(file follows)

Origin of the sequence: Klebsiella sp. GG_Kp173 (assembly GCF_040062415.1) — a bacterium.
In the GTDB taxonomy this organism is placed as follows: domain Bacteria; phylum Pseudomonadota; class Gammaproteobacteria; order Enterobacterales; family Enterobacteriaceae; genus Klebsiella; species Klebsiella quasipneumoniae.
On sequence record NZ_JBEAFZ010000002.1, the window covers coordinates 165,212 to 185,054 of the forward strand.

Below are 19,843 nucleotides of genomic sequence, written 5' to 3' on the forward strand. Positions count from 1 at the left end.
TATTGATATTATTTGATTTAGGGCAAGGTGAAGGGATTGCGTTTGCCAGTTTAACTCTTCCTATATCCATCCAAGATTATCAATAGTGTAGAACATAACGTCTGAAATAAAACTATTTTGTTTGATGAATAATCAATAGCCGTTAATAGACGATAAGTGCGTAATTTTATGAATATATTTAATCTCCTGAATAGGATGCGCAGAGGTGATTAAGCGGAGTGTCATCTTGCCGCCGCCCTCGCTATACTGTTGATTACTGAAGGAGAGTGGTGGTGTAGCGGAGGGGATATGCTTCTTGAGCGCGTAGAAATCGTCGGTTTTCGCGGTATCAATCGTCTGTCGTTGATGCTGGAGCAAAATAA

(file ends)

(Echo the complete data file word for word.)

Origin of the sequence: Klebsiella sp. GG_Kp173 (assembly GCF_040062415.1) — a bacterium.
In the GTDB taxonomy this organism is placed as follows: domain Bacteria; phylum Pseudomonadota; class Gammaproteobacteria; order Enterobacterales; family Enterobacteriaceae; genus Klebsiella; species Klebsiella quasipneumoniae.
On sequence record NZ_JBEAFZ010000002.1, the window covers coordinates 165,212 to 185,054 of the forward strand.

Below are 19,843 nucleotides of genomic sequence, written 5' to 3' on the forward strand. Positions count from 1 at the left end.
TATTGATATTATTTGATTTAGGGCAAGGTGAAGGGATTGCGTTTGCCAGTTTAACTCTTCCTATATCCATCCAAGATTATCAATAGTGTAGAACATAACGTCTGAAATAAAACTATTTTGTTTGATGAATAATCAATAGCCGTTAATAGACGATAAGTGCGTAATTTTATGAATATATTTAATCTCCTGAATAGGATGCGCAGAGGTGATTAAGCGGAGTGTCATCTTGCCGCCGCCCTCGCTATACTGTTGATTACTGAAGGAGAGTGGTGGTGTAGCGGAGGGGATATGCTTCTTGAGCGCGTAGAAATCGTCGGTTTTCGCGGTATCAATCGTCTGTCGTTGATGCTGGAGCAAAATAA